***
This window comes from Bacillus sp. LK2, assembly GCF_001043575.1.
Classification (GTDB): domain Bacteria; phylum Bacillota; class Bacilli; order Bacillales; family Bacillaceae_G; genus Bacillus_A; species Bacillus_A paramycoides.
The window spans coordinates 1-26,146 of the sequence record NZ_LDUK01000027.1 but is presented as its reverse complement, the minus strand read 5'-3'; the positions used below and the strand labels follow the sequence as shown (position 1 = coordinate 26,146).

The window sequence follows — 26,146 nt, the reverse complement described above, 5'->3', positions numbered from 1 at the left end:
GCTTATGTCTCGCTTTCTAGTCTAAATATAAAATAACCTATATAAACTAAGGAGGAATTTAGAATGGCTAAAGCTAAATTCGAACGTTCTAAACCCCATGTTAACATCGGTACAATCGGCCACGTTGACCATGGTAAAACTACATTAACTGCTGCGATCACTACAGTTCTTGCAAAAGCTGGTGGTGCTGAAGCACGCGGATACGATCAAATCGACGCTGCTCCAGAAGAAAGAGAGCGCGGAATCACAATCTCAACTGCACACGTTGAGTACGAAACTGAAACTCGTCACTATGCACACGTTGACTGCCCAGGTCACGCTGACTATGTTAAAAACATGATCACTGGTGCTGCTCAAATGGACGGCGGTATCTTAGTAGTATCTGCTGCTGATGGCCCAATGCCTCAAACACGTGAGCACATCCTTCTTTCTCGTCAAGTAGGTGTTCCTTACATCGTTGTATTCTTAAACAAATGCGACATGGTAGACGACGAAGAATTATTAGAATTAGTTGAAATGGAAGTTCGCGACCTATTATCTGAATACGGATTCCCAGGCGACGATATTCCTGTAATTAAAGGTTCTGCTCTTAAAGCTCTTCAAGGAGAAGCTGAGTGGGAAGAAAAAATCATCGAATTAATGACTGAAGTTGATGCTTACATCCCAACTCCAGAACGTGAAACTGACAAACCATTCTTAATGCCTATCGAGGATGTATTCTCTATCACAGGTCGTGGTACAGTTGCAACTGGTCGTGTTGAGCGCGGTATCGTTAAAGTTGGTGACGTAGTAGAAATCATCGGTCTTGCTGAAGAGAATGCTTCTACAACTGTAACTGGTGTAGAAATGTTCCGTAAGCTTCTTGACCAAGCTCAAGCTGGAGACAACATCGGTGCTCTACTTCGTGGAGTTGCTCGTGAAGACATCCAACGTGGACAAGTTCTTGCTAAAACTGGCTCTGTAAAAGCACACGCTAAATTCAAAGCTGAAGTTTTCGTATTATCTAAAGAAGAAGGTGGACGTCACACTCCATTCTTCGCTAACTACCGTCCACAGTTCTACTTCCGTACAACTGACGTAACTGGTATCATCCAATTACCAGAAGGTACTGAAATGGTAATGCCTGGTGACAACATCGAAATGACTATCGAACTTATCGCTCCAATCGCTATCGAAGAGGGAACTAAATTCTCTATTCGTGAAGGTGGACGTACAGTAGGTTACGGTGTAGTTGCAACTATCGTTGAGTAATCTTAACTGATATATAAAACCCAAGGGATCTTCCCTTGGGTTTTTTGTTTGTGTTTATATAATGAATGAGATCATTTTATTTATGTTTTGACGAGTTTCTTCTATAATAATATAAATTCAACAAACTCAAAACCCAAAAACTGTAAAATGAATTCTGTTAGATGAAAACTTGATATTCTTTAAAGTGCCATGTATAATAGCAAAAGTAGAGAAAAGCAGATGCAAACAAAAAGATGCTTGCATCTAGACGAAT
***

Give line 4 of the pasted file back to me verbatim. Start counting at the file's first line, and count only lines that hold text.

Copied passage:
The window sequence follows — 26,146 nt, the reverse complement described above, 5'->3', positions numbered from 1 at the left end: